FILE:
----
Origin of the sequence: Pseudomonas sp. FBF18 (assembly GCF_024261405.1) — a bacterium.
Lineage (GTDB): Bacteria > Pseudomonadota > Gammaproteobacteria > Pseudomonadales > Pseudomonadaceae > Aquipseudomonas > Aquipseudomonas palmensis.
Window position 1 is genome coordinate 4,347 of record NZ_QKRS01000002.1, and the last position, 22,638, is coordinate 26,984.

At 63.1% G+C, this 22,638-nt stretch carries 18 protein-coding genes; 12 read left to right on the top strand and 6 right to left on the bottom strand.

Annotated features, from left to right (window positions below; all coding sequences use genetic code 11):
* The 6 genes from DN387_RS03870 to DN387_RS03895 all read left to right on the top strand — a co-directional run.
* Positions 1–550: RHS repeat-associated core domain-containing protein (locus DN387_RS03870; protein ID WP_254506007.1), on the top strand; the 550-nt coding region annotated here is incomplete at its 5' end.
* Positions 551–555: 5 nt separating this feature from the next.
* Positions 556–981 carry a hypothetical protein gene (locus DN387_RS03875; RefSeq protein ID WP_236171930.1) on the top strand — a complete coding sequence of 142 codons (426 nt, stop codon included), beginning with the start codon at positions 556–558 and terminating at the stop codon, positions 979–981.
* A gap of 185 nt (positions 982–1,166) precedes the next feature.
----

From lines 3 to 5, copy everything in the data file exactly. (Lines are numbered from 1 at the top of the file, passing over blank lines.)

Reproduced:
Window position 1 is genome coordinate 4,347 of record NZ_QKRS01000002.1, and the last position, 22,638, is coordinate 26,984.

At 63.1% G+C, this 22,638-nt stretch carries 18 protein-coding genes; 12 read left to right on the top strand and 6 right to left on the bottom strand.

Annotated features, from left to right (window positions below; all coding sequences use genetic code 11):